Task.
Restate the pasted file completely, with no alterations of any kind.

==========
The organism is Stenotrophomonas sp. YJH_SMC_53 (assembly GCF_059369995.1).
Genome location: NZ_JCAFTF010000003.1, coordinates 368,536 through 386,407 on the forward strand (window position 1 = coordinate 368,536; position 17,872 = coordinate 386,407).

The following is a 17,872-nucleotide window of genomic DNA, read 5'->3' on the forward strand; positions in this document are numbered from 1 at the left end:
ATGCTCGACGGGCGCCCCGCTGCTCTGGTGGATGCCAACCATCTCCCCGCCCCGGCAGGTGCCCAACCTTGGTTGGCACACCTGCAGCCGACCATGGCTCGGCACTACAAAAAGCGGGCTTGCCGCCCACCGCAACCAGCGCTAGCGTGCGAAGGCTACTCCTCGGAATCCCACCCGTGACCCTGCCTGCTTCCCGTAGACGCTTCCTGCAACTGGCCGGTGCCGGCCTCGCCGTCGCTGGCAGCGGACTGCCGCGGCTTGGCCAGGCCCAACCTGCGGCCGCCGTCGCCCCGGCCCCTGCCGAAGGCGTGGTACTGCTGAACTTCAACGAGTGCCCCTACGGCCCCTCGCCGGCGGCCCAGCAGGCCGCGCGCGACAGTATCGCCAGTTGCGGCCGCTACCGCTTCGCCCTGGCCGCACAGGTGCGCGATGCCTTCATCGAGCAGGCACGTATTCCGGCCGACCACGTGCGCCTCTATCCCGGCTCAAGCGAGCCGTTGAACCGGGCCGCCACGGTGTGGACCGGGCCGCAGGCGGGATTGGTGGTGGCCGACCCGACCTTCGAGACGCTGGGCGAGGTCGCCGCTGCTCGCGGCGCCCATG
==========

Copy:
The organism is Stenotrophomonas sp. YJH_SMC_53 (assembly GCF_059369995.1).
Genome location: NZ_JCAFTF010000003.1, coordinates 368,536 through 386,407 on the forward strand (window position 1 = coordinate 368,536; position 17,872 = coordinate 386,407).

The following is a 17,872-nucleotide window of genomic DNA, read 5'->3' on the forward strand; positions in this document are numbered from 1 at the left end:
ATGCTCGACGGGCGCCCCGCTGCTCTGGTGGATGCCAACCATCTCCCCGCCCCGGCAGGTGCCCAACCTTGGTTGGCACACCTGCAGCCGACCATGGCTCGGCACTACAAAAAGCGGGCTTGCCGCCCACCGCAACCAGCGCTAGCGTGCGAAGGCTACTCCTCGGAATCCCACCCGTGACCCTGCCTGCTTCCCGTAGACGCTTCCTGCAACTGGCCGGTGCCGGCCTCGCCGTCGCTGGCAGCGGACTGCCGCGGCTTGGCCAGGCCCAACCTGCGGCCGCCGTCGCCCCGGCCCCTGCCGAAGGCGTGGTACTGCTGAACTTCAACGAGTGCCCCTACGGCCCCTCGCCGGCGGCCCAGCAGGCCGCGCGCGACAGTATCGCCAGTTGCGGCCGCTACCGCTTCGCCCTGGCCGCACAGGTGCGCGATGCCTTCATCGAGCAGGCACGTATTCCGGCCGACCACGTGCGCCTCTATCCCGGCTCAAGCGAGCCGTTGAACCGGGCCGCCACGGTGTGGACCGGGCCGCAGGCGGGATTGGTGGTGGCCGACCCGACCTTCGAGACGCTGGGCGAGGTCGCCGCTGCTCGCGGCGCCCATG